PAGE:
The liberalism of evangelicalism

Several years ago Sharon and I were discussing church membership with a pastor we’d known for many years. We’d been attending his church and were on the threshold of joining. Toward the end of the conversation I asked his view on abortion, and he stated plainly that he opposed it. I then asked him his view on homosexuality, and he responded, “I’m rethinking that issue.” This pastor was an undergraduate of a fundamentalist Baptist Bible college and holds his master’s degree from Liberty University. You can only imagine my shock. But this episode in modified form could be repeated hundreds of times. Pastors all over the Western world are softening and capitulating on the issue of homosexuality and so-called same-sex “marriage.” Many of them are doing this not out of any well-thought-out reason, but because their church members implicitly pressure them, or they believe that standing for biblical sexual truth will keep unbelievers away from church. In other words, they’ve been willing to revise and reengineer Christian truth to adjust it to the culture. This is not fundamentally different from the older theological liberalism. In fact, it is today’s version of theological liberalism, and evangelicals have in this way become liberal.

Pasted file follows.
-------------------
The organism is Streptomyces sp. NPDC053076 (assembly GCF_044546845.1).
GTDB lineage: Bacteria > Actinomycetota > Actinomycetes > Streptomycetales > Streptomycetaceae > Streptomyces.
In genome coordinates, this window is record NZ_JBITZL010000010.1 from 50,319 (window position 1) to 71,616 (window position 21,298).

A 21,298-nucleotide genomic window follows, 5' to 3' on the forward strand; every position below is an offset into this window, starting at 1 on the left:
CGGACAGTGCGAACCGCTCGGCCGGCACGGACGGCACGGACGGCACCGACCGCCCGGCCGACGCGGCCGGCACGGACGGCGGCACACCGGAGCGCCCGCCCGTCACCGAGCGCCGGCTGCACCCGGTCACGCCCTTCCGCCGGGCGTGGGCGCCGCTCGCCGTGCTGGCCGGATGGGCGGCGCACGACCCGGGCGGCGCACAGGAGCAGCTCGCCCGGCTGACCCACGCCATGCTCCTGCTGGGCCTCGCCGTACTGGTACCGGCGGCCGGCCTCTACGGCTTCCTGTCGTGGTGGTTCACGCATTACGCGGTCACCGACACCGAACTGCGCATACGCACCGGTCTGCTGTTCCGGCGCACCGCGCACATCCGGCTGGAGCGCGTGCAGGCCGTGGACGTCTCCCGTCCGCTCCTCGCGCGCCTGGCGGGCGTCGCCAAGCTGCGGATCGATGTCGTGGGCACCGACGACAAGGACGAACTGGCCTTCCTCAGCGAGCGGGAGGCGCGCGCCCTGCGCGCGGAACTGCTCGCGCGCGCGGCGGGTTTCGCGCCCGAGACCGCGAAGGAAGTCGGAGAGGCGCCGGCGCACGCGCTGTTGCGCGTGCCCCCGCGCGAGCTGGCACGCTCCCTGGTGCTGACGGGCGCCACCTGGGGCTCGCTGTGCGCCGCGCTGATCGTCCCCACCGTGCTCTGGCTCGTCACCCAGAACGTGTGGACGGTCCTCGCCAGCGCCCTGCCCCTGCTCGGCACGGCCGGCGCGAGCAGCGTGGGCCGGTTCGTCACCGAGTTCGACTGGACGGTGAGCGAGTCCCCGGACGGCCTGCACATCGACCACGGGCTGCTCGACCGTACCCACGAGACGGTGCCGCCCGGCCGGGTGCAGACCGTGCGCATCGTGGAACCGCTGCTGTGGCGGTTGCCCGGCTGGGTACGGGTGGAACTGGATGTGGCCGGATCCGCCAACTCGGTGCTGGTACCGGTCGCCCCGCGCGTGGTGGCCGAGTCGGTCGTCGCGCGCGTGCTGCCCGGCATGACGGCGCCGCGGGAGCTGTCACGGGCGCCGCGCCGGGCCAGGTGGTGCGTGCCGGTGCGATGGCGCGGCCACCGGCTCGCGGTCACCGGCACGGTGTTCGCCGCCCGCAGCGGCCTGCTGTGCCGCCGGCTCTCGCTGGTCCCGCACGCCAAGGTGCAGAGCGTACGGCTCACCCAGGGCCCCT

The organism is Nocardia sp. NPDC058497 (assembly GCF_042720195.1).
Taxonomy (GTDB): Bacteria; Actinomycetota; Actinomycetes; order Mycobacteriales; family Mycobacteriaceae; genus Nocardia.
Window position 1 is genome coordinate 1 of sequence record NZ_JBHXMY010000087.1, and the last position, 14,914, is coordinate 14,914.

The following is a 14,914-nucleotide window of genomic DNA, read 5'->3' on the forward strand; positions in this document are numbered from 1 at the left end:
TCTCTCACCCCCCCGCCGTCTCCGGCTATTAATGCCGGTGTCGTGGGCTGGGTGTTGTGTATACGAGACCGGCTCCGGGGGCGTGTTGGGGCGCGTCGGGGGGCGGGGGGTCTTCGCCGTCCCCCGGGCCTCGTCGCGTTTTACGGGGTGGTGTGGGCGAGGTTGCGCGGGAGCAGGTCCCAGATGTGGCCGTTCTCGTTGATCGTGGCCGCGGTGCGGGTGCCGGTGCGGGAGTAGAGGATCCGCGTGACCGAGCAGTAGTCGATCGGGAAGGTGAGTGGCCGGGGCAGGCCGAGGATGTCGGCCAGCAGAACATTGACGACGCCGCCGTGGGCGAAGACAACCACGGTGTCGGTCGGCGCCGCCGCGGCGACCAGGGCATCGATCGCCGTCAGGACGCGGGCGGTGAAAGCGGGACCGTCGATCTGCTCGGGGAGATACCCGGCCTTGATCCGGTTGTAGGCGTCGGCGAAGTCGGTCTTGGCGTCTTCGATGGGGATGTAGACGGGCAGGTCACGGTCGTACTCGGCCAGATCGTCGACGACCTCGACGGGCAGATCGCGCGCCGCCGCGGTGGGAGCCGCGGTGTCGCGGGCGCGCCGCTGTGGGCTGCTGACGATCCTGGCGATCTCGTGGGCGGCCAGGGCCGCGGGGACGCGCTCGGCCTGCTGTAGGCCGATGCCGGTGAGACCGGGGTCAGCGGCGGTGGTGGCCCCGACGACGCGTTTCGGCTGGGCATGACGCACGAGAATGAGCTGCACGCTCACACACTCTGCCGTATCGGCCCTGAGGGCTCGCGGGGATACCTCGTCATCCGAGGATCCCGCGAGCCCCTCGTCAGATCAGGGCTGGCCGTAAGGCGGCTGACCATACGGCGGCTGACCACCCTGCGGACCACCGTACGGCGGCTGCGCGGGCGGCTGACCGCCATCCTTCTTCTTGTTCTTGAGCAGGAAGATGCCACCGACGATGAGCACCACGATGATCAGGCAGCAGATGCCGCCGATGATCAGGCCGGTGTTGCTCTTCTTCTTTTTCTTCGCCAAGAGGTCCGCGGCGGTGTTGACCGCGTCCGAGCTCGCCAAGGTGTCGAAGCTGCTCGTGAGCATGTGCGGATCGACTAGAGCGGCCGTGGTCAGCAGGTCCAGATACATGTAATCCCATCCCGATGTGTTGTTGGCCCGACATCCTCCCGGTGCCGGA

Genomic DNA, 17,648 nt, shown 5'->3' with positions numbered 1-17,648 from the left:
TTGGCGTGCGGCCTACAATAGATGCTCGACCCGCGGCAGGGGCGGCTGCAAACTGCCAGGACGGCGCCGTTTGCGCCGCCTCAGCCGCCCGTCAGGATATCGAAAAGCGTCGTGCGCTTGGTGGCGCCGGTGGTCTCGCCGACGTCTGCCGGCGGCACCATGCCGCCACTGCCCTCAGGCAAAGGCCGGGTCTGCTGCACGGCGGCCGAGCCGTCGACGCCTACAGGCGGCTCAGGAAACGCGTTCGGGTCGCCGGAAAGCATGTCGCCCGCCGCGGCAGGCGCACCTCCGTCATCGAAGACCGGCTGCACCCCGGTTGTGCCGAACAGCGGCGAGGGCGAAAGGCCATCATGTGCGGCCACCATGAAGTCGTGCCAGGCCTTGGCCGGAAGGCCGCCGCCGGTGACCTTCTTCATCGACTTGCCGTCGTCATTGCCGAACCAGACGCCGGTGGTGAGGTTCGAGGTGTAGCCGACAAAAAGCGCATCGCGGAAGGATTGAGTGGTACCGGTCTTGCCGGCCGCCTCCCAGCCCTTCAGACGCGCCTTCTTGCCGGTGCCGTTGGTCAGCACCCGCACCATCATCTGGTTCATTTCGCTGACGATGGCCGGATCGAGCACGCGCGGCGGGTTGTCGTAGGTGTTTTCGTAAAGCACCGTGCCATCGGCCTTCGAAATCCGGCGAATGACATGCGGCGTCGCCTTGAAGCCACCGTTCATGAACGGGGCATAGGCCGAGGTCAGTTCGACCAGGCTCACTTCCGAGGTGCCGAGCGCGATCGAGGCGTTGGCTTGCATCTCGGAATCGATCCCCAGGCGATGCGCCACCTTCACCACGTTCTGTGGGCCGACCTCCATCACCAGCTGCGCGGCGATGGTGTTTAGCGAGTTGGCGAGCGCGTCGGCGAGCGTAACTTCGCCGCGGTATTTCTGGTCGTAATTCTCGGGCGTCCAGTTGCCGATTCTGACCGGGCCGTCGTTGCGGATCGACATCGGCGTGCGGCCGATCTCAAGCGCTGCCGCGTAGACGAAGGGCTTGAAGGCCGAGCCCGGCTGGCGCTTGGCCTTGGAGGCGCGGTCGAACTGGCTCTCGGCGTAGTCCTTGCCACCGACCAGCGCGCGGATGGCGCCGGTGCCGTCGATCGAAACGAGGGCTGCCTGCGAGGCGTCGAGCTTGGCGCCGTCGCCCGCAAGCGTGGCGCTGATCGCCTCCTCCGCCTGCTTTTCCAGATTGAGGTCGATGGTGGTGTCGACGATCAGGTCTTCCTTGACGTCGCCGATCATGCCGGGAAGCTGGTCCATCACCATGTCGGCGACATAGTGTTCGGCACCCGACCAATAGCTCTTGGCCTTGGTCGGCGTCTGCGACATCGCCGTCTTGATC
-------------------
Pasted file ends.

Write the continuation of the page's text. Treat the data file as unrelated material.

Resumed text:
Conservative churches that surrender to the Sexual Revolution aren’t practicing tolerance as a virtue. They’re practicing selective tolerance by tolerating what God forbids and by refusing to tolerate those who stand with God’s word.

In 2003 J. I. Packer and a number of other faithful Anglicans left the Episcopal church over the acceptance of same-sex “marriage.” In a striking article “Why I Walked,” he pinpointed two views of the Bible sparked that controversy: